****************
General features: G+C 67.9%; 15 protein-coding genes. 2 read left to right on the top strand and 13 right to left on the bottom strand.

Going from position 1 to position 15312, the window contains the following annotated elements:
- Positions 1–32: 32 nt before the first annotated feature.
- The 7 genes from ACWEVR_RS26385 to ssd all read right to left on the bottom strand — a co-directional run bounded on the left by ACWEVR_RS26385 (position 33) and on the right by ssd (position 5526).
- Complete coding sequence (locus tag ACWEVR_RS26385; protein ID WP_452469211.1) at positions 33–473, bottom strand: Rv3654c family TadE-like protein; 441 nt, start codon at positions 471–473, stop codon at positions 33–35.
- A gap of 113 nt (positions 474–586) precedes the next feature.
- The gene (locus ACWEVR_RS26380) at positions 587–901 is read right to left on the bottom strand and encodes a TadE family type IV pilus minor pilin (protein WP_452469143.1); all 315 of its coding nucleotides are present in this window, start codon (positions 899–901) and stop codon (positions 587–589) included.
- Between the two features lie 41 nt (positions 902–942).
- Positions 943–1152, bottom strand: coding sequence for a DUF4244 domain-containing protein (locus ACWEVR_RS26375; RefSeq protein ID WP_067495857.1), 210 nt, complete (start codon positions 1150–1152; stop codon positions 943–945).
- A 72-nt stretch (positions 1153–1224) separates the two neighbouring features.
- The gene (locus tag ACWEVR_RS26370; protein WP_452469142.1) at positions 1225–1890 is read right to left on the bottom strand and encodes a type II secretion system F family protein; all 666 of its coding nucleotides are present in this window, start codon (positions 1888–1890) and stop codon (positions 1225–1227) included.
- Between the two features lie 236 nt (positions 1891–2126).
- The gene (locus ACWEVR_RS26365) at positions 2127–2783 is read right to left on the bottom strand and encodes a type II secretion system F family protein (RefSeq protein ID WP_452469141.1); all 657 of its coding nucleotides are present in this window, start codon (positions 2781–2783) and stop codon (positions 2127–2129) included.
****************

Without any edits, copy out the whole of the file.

General features: G+C 67.9%; 15 protein-coding genes. 2 read left to right on the top strand and 13 right to left on the bottom strand.

Going from position 1 to position 15312, the window contains the following annotated elements:
- Positions 1–32: 32 nt before the first annotated feature.
- The 7 genes from ACWEVR_RS26385 to ssd all read right to left on the bottom strand — a co-directional run bounded on the left by ACWEVR_RS26385 (position 33) and on the right by ssd (position 5526).
- Complete coding sequence (locus tag ACWEVR_RS26385; protein ID WP_452469211.1) at positions 33–473, bottom strand: Rv3654c family TadE-like protein; 441 nt, start codon at positions 471–473, stop codon at positions 33–35.
- A gap of 113 nt (positions 474–586) precedes the next feature.
- The gene (locus ACWEVR_RS26380) at positions 587–901 is read right to left on the bottom strand and encodes a TadE family type IV pilus minor pilin (protein WP_452469143.1); all 315 of its coding nucleotides are present in this window, start codon (positions 899–901) and stop codon (positions 587–589) included.
- Between the two features lie 41 nt (positions 902–942).
- Positions 943–1152, bottom strand: coding sequence for a DUF4244 domain-containing protein (locus ACWEVR_RS26375; RefSeq protein ID WP_067495857.1), 210 nt, complete (start codon positions 1150–1152; stop codon positions 943–945).
- A 72-nt stretch (positions 1153–1224) separates the two neighbouring features.
- The gene (locus tag ACWEVR_RS26370; protein WP_452469142.1) at positions 1225–1890 is read right to left on the bottom strand and encodes a type II secretion system F family protein; all 666 of its coding nucleotides are present in this window, start codon (positions 1888–1890) and stop codon (positions 1225–1227) included.
- Between the two features lie 236 nt (positions 1891–2126).
- The gene (locus ACWEVR_RS26365) at positions 2127–2783 is read right to left on the bottom strand and encodes a type II secretion system F family protein (RefSeq protein ID WP_452469141.1); all 657 of its coding nucleotides are present in this window, start codon (positions 2781–2783) and stop codon (positions 2127–2129) included.